The government negotiators should stand firm on this. If the Philippines does not qualify for grants, then insist on changing the terms with the ADB and other international finance institutions.
The country’s historic national debt and the automatic debt appropriation law that sacrifices the budget to loan repayments, should make the government more circumspect. The government should apply the utmost caution in negotiating more burdensome loans.
Secondly, even the ADB admits that the “ Key causes of poverty in the Philippines include high inequality and chronic underinvestment in physical and human capital, especially health and education. As a result, the Philippines is lagging on progress in non-income MDG targets for universal primary education, maternal mortality, and access to reproductive health services.” International donor agencies are in a mild panic as they face the prospect of countries not being able to achieve the less-than-minimum millennium development goals or MDGs. They will pressure us to recklessly get into debt to borrow to try and meet these targets. But this also provides us with an opportunity – to be firm and negotiate conditions that benefit the country in the short and long run. Also, if the new President and government has political capital in the eyes of the international community, why not use this to extract grants, rather than loans.
Thirdly, these conditional cash transfers are short-term measures – essentially anti-crisis measures – to mitigate risks and negative impacts. Therefore borrowing and getting into debt for short-term impacts is short-sighted and even reckless. We need long-term solutions. This means we must increase investments, starting with the national budget, on health and education.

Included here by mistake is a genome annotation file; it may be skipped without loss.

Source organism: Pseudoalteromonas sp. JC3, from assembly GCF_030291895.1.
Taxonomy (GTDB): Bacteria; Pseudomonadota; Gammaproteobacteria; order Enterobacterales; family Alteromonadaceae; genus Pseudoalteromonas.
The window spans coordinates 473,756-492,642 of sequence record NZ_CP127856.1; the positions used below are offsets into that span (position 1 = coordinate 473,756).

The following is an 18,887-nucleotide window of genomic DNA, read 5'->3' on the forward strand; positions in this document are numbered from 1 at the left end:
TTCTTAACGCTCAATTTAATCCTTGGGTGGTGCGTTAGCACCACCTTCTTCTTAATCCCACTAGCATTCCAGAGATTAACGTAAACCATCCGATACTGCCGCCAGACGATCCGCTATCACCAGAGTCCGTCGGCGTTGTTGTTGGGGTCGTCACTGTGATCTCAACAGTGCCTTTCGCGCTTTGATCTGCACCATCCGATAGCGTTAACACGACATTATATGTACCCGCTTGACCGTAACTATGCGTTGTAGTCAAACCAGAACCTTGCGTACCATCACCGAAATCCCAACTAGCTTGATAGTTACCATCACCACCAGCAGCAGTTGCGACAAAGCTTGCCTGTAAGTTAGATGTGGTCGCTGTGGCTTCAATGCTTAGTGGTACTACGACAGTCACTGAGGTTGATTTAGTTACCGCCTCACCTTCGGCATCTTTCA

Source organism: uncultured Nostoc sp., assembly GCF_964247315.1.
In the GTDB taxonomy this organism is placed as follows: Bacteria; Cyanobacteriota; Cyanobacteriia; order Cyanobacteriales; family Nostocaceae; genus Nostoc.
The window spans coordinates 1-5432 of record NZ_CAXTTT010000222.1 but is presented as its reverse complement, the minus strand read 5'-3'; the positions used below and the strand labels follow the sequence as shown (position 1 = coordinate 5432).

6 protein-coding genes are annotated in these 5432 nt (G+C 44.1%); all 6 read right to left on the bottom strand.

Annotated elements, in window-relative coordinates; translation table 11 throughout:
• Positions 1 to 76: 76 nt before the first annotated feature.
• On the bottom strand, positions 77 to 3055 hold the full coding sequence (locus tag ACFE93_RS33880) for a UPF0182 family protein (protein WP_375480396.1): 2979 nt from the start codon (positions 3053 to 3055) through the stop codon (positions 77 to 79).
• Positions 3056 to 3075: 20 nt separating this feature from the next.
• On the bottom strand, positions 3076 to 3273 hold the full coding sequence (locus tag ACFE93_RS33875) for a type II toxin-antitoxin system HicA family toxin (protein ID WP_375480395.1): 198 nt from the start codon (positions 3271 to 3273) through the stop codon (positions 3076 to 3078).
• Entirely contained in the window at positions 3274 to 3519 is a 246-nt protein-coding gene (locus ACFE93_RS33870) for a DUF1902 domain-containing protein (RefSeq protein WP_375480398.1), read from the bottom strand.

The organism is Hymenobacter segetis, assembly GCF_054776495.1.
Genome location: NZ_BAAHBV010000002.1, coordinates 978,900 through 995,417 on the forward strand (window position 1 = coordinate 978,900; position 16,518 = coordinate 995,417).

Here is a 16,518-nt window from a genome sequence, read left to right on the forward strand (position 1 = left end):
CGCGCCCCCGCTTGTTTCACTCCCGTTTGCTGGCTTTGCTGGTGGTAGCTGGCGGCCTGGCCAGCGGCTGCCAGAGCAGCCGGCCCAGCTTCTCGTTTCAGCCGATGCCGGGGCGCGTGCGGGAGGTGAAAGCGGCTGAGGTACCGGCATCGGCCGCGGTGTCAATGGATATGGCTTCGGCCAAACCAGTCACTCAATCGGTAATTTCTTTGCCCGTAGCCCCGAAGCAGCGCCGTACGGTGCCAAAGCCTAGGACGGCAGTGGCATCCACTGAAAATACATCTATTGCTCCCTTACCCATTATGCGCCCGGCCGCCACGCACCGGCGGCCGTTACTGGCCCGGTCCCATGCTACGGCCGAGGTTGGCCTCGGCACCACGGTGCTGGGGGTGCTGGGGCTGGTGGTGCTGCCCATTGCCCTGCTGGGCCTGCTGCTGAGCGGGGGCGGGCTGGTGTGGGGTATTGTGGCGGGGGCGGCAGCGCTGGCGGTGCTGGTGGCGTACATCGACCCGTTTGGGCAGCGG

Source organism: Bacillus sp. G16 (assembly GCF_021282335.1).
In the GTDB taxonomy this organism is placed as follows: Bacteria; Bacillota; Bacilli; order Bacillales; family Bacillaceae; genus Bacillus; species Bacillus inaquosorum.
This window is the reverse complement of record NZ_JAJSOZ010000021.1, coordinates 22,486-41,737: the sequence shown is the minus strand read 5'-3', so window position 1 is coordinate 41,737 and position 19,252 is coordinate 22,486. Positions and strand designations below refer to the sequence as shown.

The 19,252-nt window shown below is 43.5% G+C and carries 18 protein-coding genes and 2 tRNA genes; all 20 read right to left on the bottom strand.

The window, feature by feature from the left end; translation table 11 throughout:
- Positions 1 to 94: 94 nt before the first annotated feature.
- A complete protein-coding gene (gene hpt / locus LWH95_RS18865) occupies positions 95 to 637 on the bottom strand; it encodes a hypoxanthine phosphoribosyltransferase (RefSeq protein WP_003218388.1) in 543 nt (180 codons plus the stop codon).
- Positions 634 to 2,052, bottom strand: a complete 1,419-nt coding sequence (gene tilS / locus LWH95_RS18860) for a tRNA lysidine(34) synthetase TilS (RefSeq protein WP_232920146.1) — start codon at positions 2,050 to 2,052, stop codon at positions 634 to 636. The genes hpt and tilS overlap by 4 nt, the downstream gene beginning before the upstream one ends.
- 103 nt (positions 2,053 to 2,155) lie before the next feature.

The government should immediately double the national budget on health and education. The Philippines spends only around 6.4% on health as a percentage of total government expenditure, compared to our neighbour Thailand, for example, that spends 11.3%, or China with 9.9%. (UNDP 2009)
A longer-term measure is to provide universal health care and education. The problem with the poverty targeting instruments of the ADB and other IFIs is that in the name of targeting the ‘poorest of the poor’ it effectively excludes large sections of the poor (also referred to as ‘low-income’) thus depriving them of their fundamental and inalienable human right to a decent education and healthcare. Several countries in our region provide universal healthcare, such as Vietnam, which is already ahead of several of its MDG targets, Malaysia, Thailand and the two countries with the largest populations in the world, India and China. So why not us? Let us once again place this issue on the agenda – universal health care for all.
Finally, we need to once again raise the issue of repealing the automatic debt appropriation law. This is fundamental to increasing social investments and addressing structural inequalities that prevent the poor from accessing affordable and quality health care and education.